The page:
Extreme Puzzle 116 Daily Telegraph

Post the puzzle or solving technique that's causing you trouble and someone will help

Postby aran » Mon Dec 15, 2008 8:23 pm

udosuk wrote:
aran wrote:Another way of removing 4r5c4 :
459r128c4=6r1c4-(6=3)r1c6-(3=6)r4c6-(6=48)r6c4 (=>pair48 r5c6+r6c4) => <4>r5c4

Not a huge fans of chains like that, but I wonder why did you include the cells r14c6 when you can have it shorter in the opposite direction:

Code: Select all
+-------------------------+-------------------------+-------------------------+
| 34      24      249     |#4569    8       36      | 7       1       259     |
| 1       6       2489    |#459     49      7       | 2489    2459    3       |
| 7       348     5       | 1       349     2       | 489     469     689     |
+-------------------------+-------------------------+-------------------------+
| 345     1458    148     | 2       14      36      | 1489    4569    7       |
| 6       9       1478    |-478     5      *48      | 1248    3       28      |
| 2       134578  13478   |*468     1347    9       | 148     456     568     |
+-------------------------+-------------------------+-------------------------+
| 9       27      6       | 3       27      1       | 5       8       4       |
| 8       234     234     |#49      249     5       | 6       7       1       |
| 45      1457    147     | 78      6       48      | 3       29      29      |
+-------------------------+-------------------------+-------------------------+

4r5c4-(4=8)r5c6-(48=6)r6c4-(6=459)r128c4-4r5c4 => <4>r5c4


And I'm not a fan of any chain starting with xTrue=> : where you're condemned to find a loop to make any progress.
Furthermore since any elimination found by whatever means can be converted post hoc into a discontinuous nice loop of that sort, I find them inherently unsatisfying.
aran
 
Posts: 334
Joined: 02 March 2007

Postby hobiwan » Mon Dec 15, 2008 10:47 pm

ronk wrote:Suspect your question is directed to Gee, but I see an ALS nice loop and one net (due to a kraken cell) leading to 5 placements ...

01) r8c2 -4- r1c2 -2- r7c2 -7- als:r9c123 -4- r8c2 ==> r8c2<>4

02) kraken cell: either r8c2=5 or r8c2=3 or r8c2=2
r8c2 -5- r9c1 =5= r4c1
r8c2 -3- r8c3 =3= r6c3 -3- r4c1
r8c2 -2- r8c5 =2= r7c5 =7= r6c5 =3= r6c23 -3- r4c1 ==> r4c1<>3

I missed your post while playing with the puzzle. When using a second short ALS in your loop it get's even shorter:
r8c2 -4- ALS:r9c123 -7- ALS:r17c2 -4- r8c2 => r8c2<>4
or as ALS-XY:
A=r1c2 - {24}, B=r9c123 - {1457}, C=r7c2 - {27}, X,Y=2,7, Z=4 => r8c2<>4

[edit: changed X/Y/Z to match notation of XY-Wing]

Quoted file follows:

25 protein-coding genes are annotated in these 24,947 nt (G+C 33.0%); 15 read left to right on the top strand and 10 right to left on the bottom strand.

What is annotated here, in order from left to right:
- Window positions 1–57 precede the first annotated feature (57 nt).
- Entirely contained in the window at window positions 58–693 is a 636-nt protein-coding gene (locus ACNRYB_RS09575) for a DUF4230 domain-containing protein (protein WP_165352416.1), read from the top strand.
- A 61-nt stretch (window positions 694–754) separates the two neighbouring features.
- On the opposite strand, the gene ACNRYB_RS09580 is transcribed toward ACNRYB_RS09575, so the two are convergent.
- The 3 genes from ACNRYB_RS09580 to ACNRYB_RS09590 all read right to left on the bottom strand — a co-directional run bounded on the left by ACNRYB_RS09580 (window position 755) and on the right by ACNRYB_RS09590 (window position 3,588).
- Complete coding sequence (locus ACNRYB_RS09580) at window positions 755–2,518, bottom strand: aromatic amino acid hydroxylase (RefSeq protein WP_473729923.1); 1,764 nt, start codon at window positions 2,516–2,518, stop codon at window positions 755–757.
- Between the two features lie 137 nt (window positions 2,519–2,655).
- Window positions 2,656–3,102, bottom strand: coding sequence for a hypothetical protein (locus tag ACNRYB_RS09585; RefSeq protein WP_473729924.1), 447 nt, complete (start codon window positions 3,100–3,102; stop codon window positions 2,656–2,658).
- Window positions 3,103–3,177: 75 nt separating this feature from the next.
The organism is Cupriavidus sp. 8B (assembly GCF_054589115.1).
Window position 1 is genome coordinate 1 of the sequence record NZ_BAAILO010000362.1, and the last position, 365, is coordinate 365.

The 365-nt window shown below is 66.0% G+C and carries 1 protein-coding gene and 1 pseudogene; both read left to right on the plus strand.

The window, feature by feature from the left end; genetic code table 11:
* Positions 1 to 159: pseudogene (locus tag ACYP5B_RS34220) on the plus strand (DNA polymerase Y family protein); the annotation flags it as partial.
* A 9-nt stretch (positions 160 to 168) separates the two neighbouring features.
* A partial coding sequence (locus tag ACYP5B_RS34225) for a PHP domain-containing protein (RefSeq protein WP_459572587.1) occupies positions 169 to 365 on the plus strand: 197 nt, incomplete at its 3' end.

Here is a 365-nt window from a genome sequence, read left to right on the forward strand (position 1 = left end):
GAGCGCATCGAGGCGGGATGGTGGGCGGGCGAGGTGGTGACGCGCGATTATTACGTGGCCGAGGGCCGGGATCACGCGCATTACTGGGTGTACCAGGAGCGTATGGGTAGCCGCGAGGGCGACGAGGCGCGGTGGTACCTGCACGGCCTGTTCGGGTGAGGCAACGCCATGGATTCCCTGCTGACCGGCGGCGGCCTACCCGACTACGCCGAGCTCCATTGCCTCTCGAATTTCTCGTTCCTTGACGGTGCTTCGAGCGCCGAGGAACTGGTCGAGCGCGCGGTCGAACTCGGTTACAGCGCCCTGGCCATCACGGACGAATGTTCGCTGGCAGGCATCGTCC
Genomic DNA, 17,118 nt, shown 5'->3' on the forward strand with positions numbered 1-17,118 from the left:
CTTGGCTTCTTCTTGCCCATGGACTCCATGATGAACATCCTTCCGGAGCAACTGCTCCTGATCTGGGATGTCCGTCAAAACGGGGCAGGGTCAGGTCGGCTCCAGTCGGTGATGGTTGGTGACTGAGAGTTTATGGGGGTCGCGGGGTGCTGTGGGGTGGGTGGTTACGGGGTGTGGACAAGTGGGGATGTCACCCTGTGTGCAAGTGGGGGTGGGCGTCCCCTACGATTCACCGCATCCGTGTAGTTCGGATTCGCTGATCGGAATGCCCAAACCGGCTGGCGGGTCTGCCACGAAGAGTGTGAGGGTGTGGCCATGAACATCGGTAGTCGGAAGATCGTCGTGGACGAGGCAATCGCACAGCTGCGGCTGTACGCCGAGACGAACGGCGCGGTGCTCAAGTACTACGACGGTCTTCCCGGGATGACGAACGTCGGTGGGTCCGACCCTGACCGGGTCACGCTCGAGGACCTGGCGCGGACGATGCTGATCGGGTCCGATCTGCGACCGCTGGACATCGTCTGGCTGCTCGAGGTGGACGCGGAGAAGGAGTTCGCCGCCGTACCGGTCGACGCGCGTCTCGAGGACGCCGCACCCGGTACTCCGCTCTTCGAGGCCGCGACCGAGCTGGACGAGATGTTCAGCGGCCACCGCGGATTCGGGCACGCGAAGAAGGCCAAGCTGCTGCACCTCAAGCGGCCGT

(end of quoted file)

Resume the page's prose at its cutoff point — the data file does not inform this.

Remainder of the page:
Last edited by hobiwan on Mon Dec 15, 2008 11:19 pm, edited 1 time in total.
hobiwan
2012 Supporter
 
Posts: 321
Joined: 16 January 2008
Location: Klagenfurt

Postby udosuk » Tue Dec 16, 2008 1:17 am

Draco wrote:Another solution (from Gee's PMs) is a contradiction chain, which is I think is just a variation of udosuk's solution (resulting in assignment of a different cell):

r5c9=8 r5c7=2 r5c3=1 r5c4=7 r9c4=8 r9c6=4 r5c6=0 ==> r5c9=2

Your move is more direct, and quicker. Anyway I think you only need to consider 5 cells for your move:

r5c46=[74] => r9c46=[88] invalid
Therefore 8 @ r5,b5 is locked @ r5c46 => r5c9=2

hobiwan wrote:I missed your post while playing with the puzzle. When using a second short ALS in your loop it get's even shorter:
r8c2 -4- ALS:r9c123 -7- ALS:r17c2 -4- r8c2 => r8c2<>4
or as ALS-XY:
A=r1c2 - {24}, B=r9c123 - {1457}, C=r7c2 - {27}, Y,Z=2,7, X=4 => r8c2<>4

or as ALS-xz:
A=r17c2={247}, B=r9c123={1457}, x=7, z=4 => r8c2<>4



aran, I really shouldn't talk about chains since I'm really not into them at all, and I really struggle to understand what everybody's different tastes about them.:(
udosuk
 
Posts: 2698
Joined: 17 July 2005

Postby ttt » Tue Dec 16, 2008 3:44 am

Hi All,
I don’t solve this one, but I saw the solution for this here.
Too many things come to me this time, I can’t solve all of them on time so I forgot them by Vodka…

Very sorry for... nothing:D

ttt
ttt
 
Posts: 185
Joined: 20 October 2006
Location: vietnam

Postby Bigtone53 » Tue Dec 16, 2008 11:02 pm

When sudoku puzzles were first published in the Daily Telegraph, the complier vigorously defended setting puzzles that required trial-and-error. I thought that this had stopped but perhaps one slipped by. I can see that it can be solved logically but the methods seem extreme for a puzzle in a daily paper.
Bigtone53
 
Posts: 413
Joined: 19 September 2005

Postby Bigtone53 » Wed Dec 17, 2008 4:04 am

This is the link I was looking for, with Sue de Coq's comment particularly relevant. Sadly, Michael Mepham is no longer with us.
Bigtone53
 
Posts: 413
Joined: 19 September 2005

Postby DonM » Wed Dec 17, 2008 6:15 am

Bigtone53 wrote:When sudoku puzzles were first published in the Daily Telegraph, the complier vigorously defended setting puzzles that required trial-and-error. I thought that this had stopped but perhaps one slipped by. I can see that it can be solved logically but the methods seem extreme for a puzzle in a daily paper.

Bigtone53 wrote:This is the link I was looking for, with Sue de Coq's comment particularly relevant. Sadly, Michael Mepham is no longer with us.


That quote is from early 2005, well before the techniques that were later developed that avoid the need for T&E in many very difficult puzzles. The difficulty level of this puzzle is fairly typical of the Mepham Group Weekly Extremes that include this puzzle. Using today's available methods, they can be solved without guessing. IMO, if you follow ttt's link, you'll find what I think are the best approaches to manually solving Extreme #116 in a logical manner from beginning to end.
DonM
2013 Supporter
 
Posts: 475
Joined: 13 January 2008

Previous

Return to Help with puzzles and solving techniques